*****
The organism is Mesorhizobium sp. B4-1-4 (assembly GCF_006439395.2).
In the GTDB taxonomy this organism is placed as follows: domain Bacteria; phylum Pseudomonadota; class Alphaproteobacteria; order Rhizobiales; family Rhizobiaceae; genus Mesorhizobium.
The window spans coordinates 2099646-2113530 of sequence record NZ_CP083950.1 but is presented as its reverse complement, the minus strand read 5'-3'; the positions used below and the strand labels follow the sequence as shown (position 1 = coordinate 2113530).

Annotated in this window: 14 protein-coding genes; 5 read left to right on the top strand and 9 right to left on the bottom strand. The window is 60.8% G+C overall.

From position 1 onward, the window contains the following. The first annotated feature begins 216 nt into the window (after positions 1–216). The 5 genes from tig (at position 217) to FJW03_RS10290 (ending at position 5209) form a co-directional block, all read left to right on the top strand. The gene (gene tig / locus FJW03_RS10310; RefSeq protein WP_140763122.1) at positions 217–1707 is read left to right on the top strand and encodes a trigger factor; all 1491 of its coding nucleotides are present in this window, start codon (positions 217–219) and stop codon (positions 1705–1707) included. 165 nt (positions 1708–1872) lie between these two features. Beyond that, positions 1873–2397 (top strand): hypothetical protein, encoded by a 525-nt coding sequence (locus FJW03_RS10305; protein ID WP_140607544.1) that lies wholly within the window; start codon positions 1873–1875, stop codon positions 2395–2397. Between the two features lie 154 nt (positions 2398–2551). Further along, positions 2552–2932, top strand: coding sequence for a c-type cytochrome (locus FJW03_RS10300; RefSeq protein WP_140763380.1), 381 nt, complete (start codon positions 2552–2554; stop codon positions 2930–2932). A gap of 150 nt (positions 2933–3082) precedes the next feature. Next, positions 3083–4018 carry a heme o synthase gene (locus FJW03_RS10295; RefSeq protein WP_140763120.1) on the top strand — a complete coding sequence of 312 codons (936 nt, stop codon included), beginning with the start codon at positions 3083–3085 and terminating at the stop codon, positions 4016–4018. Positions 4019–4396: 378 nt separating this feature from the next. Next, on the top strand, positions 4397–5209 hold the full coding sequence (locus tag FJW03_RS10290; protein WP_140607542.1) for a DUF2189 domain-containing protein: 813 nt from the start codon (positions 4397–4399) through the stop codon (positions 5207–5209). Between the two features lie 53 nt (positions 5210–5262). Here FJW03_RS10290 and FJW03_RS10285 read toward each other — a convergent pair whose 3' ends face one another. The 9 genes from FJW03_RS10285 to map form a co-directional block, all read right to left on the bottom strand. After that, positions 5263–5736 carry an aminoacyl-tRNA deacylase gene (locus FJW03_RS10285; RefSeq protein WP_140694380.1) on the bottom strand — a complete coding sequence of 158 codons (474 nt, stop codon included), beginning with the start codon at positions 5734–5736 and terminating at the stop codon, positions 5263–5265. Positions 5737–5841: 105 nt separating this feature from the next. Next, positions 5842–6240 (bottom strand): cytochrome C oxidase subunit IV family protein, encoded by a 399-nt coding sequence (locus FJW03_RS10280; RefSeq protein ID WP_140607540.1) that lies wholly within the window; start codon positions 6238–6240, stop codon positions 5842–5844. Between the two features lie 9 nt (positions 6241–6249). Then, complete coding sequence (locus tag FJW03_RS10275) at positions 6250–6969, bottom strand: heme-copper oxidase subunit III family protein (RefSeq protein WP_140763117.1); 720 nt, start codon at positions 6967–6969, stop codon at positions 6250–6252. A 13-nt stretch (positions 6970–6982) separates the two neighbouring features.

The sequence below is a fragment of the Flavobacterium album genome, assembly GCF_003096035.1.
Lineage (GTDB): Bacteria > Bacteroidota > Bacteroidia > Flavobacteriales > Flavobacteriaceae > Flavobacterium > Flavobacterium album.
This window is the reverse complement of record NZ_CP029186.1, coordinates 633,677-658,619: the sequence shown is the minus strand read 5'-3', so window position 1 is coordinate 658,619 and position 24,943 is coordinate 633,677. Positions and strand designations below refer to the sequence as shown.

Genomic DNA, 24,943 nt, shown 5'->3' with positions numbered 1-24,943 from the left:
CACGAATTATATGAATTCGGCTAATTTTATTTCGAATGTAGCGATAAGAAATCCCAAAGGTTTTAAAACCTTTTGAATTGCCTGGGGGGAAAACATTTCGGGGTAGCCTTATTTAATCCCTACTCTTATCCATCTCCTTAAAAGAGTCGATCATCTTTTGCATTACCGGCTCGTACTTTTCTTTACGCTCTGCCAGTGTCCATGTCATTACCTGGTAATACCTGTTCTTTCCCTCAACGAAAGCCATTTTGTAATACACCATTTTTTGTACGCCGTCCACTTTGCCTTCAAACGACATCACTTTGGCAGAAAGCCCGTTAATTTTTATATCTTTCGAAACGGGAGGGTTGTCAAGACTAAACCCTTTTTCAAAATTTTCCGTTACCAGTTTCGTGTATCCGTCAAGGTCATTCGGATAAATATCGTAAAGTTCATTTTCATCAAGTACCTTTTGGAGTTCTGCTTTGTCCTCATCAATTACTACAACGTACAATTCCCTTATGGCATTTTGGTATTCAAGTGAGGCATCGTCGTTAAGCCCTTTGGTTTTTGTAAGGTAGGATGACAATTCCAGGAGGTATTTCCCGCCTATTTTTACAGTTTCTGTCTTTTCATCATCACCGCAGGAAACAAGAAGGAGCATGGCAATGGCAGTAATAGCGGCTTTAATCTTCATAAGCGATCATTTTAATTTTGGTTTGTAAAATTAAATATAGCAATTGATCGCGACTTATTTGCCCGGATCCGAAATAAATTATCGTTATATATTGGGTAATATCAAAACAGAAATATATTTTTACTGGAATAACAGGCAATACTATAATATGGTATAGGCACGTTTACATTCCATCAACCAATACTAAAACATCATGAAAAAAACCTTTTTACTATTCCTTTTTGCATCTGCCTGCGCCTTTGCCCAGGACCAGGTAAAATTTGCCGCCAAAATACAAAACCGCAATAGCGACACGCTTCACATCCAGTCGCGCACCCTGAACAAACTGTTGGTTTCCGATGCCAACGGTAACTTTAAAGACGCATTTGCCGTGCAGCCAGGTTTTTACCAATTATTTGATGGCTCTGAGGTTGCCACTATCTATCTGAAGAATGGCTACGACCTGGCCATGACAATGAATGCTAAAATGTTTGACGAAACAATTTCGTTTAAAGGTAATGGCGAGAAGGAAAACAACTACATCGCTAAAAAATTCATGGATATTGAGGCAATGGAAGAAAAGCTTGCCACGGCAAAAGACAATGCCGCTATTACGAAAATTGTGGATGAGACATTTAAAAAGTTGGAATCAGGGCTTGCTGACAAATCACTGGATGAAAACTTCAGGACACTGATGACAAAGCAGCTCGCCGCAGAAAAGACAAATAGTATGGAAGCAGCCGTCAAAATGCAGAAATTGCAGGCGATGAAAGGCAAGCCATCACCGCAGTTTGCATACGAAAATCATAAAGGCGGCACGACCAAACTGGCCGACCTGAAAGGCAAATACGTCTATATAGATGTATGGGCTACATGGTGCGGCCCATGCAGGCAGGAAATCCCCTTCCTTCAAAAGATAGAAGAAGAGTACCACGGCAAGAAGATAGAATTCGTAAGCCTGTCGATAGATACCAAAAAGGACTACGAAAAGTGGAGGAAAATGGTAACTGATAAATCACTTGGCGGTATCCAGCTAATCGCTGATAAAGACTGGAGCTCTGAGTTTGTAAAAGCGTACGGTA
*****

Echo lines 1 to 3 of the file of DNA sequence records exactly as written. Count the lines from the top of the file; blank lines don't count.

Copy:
The organism is Mesorhizobium sp. B4-1-4 (assembly GCF_006439395.2).
In the GTDB taxonomy this organism is placed as follows: domain Bacteria; phylum Pseudomonadota; class Alphaproteobacteria; order Rhizobiales; family Rhizobiaceae; genus Mesorhizobium.
The window spans coordinates 2099646-2113530 of sequence record NZ_CP083950.1 but is presented as its reverse complement, the minus strand read 5'-3'; the positions used below and the strand labels follow the sequence as shown (position 1 = coordinate 2113530).